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Italian securitization wave may have peaked, but GACS remains a helpful tool

Italy's government is planning to renew the guarantee system that has already helped the country's banks to shed €62 billion in toxic debt, but analysts have said it is unlikely that the securitization of soured loans will exceed the record levels of 2018.

The potential three-year extension to GACS, or Garanzia sulla Cartolarizzazione delle Sofferenzeis, is good news for both Italian lenders and for the development of the market for securitized debt, according to analysts.

GACS was introduced in 2016 and offers banks that securitize nonperforming loans a guarantee on the least risky tranche of debt. The scheme came to the end of its life on March 6, but according to media reports, the Italian government has drafted a law that will reinstate GACS for a further two years, with an option to extend for another year on agreement with the EU. The scheme was previously subject to review every six months because of European restrictions on state aid.

GACS popular among banks

Some 14 GACS-guaranteed securitizations of NPLs took place in 2018 as banks moved swiftly to take advantage of the scheme, according to a March 20 note from DBRS. These include Banco BPM SpA's €9.5 billion securitization of northern Italian business and individual loans, dubbed Project Exodus, Banca Monte dei Paschi di Siena SpA's securitization of a bad loan portfolio worth around €24.1 billion and Unione di Banche Italiane SpA's €2.75 billion securitization of mainly unsecured loans.

Smaller regional banks also made the most of the GACS securitization guarantee in 2018 with a raft of smaller deals, according to Scope Ratings data. These include Banca Agricola Popolare di Ragusa SCpA, with a €349 million securitization of loans mainly connected with borrowers in Sicily, and Banco di Sardegna SpA, with a €1.0 billion securitization of a mixture of personal and business loans mainly concentrated in Sardinia, an Italian island. In some cases, smaller banks clubbed together in order to gain the necessary scale to sell debt in the capital markets, such as Banca Popolare di Spoleto SpA and Banco di Desio e della Brianza SpA, which partnered for a €1.0 billion securitization.

There is no doubt that GACS-assisted securitizations have been popular among banks for speeding up the reduction of bad debts, according to Marco Troiano, executive director, financial institutions ratings at Scope Ratings.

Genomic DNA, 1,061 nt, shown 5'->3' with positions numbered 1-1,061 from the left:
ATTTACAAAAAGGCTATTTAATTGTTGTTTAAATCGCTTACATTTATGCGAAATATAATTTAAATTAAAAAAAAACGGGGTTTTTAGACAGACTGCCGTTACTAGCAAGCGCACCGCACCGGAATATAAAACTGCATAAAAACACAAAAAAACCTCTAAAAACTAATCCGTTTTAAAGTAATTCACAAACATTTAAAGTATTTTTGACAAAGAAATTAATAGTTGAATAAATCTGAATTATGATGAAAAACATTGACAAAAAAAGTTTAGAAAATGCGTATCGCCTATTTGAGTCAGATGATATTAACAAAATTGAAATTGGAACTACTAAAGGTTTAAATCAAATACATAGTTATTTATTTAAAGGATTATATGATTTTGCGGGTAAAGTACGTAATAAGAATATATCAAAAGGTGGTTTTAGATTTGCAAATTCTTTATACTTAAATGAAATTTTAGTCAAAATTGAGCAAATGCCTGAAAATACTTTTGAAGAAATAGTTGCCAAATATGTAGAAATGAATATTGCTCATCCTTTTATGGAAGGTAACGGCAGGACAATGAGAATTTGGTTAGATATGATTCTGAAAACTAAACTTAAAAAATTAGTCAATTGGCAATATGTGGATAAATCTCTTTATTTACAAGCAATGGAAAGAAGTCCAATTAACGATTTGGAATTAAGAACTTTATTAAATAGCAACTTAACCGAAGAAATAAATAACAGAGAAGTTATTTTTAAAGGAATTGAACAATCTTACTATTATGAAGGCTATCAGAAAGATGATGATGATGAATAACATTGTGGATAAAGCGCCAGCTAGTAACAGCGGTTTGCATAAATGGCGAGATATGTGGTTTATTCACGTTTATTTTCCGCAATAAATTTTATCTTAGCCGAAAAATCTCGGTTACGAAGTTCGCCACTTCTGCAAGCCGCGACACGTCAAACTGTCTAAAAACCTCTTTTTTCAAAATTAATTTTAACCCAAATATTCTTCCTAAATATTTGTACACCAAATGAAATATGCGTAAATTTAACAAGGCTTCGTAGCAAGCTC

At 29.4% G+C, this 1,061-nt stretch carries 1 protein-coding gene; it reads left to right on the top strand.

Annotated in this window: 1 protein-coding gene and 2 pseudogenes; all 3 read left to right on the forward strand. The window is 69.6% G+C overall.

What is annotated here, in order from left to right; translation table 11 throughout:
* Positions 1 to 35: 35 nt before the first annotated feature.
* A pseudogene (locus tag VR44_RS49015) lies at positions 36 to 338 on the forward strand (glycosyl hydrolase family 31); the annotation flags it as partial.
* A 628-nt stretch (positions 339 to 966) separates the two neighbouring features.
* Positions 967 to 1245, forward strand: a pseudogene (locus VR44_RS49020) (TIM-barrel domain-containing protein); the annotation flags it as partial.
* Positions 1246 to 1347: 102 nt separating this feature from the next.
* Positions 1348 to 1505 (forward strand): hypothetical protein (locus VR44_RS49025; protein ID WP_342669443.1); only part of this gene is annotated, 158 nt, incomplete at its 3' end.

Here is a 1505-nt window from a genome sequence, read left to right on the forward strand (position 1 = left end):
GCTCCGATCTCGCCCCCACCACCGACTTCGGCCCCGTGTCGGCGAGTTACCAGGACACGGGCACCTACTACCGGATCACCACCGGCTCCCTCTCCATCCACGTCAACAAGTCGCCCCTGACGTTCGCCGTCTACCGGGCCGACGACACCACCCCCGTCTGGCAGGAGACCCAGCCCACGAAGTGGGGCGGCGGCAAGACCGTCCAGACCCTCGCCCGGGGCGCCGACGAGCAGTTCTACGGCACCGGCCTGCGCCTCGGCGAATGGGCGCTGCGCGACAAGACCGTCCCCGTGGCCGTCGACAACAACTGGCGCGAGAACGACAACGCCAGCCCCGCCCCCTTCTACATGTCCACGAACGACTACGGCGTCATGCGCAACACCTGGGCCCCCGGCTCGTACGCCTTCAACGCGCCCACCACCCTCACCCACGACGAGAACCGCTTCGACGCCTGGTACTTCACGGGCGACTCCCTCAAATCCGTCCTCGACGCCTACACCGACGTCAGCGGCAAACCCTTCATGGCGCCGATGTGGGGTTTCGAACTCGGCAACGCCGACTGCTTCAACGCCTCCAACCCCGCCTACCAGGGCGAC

Slowing pace

But the pace of securitizations is likely to slow in Italy in the coming years.

"The reason for this is twofold: firstly, the amount of NPLs on banks' balance sheets is greatly reduced already, as the economy has been in decent shape in the past few years and new NPL formation has been very limited. Secondly, the regulatory pressure to sell is comparatively lower, despite the new measures on coverage," he said in an email.

Italian banks still had some €225 billion of NPLs on their balance sheets as of the end of the first half of 2018, a decrease of 13% during the period — the most recent data available from Banca D'Italia SpA, the Italian central bank.

Italian banks are expecting to receive tougher targets from the European Central Bank shortly regarding NPL coverage ratios — a measure of their ability to absorb potential losses from their pile of bad debts. However, Troiano said he believed that most of the larger banks are on track to meet these derisking goals.

Good news, even if volumes are lower

The extension of GACS is good news for the deepening of the securitization market in Italy, according to David Bergman, executive director, structured finance, at Scope Ratings.

"Without an extension of GACS, new securitizations would have been very limited in Italy this year," he said in an interview.

It is likely that 2019 will be another good year for the Italian securitization market, although volumes are likely to be a lot lower than in 2018, he said.

"Maybe we'll see about 60% of what we saw in 2018. I think the peak for Italian securitizations has probably passed now," Bergman said.

The team of analysts at DBRS said in a note that they are hopeful that the extension of GACS will help Italian banks with their clearup of bad debts.

"Each time the previous guarantee was extended, there was an increase in new transactions. With a two-year window to structure transactions, it is hoped not all issuers will wait until the maturity of the new scheme. The drive to cleanup balance sheets is working, and further progress is expected with the use of securitization."